Three questions that weren't asked of the Democratic candidates, but should have been

Senator Sanders: Your home state of Vermont legislated and prepared for an ambitious single-payer health care plan, much like the one you have spoken for tonight. But it has been abandoned as cost-prohibitive because it would have required Vermont to double its tax revenues. If Vermont can't afford single payer, how can any other state or the nation as a whole?

Secretary Clinton: You recently told Rachel Maddow that the scandal at the Department of Veterans Affairs — the one that left thousands of veterans languishing and even dying while waiting for health care — was not nearly as widespread as people believe and has been simply "overblown" by partisan Republicans. Do you stand by that remark, and do you think the VA served veterans well when its employees kept secret wait lists in order to hide the excessive wait-times that veterans faced?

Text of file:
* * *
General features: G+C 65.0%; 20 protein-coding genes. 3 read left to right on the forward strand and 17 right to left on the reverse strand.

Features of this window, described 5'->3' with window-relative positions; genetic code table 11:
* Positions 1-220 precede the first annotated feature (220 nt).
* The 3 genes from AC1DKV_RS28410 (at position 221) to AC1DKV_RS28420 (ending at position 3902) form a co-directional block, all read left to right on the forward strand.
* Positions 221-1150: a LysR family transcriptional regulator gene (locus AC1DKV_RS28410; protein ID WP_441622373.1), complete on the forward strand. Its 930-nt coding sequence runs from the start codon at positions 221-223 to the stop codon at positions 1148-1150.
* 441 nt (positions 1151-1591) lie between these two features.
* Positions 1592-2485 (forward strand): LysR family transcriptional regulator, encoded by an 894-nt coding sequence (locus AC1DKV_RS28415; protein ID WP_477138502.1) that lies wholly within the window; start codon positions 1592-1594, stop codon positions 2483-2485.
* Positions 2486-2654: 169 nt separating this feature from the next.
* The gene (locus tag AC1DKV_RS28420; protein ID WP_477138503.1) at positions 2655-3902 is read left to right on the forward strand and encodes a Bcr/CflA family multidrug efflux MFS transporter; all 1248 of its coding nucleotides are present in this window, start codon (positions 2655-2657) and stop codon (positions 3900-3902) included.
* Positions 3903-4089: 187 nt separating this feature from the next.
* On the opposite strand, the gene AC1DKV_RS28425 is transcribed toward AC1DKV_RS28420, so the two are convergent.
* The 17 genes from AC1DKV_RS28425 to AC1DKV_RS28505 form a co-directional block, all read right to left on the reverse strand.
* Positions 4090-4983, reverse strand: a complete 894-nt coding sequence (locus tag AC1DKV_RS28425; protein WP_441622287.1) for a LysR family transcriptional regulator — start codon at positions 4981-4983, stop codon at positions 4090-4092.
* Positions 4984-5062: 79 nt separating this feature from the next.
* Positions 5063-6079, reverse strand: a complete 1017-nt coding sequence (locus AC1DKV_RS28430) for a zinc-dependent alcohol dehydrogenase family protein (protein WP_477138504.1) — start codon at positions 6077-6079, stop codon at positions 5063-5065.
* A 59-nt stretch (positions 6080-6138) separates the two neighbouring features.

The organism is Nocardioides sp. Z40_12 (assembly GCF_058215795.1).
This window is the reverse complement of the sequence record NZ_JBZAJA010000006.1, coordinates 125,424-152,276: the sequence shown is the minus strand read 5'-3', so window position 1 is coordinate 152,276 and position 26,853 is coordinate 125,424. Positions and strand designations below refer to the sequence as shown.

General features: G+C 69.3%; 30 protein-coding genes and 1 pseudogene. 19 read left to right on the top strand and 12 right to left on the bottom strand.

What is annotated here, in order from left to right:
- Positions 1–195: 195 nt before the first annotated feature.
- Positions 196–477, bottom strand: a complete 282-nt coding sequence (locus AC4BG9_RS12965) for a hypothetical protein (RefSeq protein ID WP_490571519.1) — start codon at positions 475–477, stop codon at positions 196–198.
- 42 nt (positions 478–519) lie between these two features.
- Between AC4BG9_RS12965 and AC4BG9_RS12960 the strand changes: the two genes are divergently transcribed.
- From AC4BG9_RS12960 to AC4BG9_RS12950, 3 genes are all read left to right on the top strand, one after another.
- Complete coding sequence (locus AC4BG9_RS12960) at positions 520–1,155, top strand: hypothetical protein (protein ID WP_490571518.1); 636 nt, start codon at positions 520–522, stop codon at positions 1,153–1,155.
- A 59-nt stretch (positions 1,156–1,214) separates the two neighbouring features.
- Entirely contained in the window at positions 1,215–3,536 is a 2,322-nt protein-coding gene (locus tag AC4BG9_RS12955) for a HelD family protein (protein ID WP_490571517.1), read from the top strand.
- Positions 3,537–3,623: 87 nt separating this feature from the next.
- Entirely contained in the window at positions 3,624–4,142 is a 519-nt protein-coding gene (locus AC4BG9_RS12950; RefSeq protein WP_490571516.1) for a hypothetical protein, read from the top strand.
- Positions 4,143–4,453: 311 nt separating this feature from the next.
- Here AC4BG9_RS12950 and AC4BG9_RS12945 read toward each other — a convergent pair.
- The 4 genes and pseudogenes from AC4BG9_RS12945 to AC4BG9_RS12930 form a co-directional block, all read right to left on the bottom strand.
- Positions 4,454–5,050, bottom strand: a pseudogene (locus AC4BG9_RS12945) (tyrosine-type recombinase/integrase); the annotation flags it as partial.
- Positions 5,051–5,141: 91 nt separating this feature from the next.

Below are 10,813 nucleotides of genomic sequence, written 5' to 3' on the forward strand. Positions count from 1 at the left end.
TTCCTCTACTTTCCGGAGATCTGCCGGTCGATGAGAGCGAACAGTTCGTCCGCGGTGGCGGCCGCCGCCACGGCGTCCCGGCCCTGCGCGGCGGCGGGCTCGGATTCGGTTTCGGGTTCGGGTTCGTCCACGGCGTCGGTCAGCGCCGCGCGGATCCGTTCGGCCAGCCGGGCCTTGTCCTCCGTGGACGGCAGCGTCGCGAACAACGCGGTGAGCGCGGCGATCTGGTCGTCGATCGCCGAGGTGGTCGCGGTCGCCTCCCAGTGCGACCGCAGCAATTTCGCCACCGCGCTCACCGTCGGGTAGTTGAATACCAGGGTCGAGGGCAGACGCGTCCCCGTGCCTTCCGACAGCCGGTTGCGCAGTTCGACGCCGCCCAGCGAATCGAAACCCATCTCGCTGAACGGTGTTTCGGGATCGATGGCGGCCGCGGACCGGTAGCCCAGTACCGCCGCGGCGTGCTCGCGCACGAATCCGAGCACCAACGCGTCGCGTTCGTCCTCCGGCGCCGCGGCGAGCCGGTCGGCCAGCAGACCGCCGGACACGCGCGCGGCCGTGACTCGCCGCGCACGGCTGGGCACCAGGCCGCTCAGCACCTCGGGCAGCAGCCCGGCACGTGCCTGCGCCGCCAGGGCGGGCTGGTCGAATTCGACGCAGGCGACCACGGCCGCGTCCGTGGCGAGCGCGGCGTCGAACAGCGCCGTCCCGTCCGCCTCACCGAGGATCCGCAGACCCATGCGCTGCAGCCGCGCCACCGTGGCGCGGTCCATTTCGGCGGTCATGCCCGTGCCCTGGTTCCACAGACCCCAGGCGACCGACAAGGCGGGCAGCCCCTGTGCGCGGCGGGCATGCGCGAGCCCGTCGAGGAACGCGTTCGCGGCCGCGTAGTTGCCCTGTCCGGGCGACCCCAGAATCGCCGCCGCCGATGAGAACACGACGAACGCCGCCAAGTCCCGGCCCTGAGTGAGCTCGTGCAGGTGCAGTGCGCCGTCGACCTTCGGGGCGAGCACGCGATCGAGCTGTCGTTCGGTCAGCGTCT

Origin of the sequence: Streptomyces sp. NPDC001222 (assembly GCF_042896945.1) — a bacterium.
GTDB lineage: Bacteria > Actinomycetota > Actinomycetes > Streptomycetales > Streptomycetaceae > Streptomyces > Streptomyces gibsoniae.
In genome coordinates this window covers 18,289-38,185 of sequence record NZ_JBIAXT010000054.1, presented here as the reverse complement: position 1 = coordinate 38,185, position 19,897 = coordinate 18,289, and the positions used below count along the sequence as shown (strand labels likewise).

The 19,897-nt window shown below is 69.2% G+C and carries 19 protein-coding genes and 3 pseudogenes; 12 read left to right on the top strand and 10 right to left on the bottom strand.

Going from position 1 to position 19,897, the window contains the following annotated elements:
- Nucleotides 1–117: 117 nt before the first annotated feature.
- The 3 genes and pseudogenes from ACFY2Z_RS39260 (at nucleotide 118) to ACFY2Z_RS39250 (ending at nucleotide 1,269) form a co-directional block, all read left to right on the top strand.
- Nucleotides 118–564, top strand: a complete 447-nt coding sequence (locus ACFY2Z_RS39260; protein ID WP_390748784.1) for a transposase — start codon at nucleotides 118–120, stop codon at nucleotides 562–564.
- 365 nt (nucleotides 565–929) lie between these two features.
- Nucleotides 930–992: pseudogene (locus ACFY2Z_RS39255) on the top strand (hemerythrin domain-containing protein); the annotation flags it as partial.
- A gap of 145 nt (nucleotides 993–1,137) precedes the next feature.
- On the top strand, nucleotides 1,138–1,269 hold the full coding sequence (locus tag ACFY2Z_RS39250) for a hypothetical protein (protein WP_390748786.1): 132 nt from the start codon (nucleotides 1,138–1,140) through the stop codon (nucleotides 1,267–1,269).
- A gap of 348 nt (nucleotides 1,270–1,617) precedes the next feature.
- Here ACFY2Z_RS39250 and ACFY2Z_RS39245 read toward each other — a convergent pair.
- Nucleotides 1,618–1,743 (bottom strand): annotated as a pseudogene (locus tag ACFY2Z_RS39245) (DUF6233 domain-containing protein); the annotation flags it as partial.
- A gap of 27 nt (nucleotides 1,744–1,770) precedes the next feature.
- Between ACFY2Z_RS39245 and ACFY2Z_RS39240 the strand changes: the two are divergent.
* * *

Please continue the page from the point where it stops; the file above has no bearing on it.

Governor O'Malley: You imposed a special surtax on high incomes as governor, and subsequently — some would say consequently — tens of thousands of upper-income taxpayers left your state. The IRS kept track of where they all went, and the data show that they were replaced by a smaller number of taxpayers with average incomes much lower, meaning that they paid less tax into Maryland's coffers. Your successor — a Republican — made much of this during his campaign for governor. Do you maintain that this was a good policy for Maryland? If so, explain why the state's voters were wrong in thinking otherwise.

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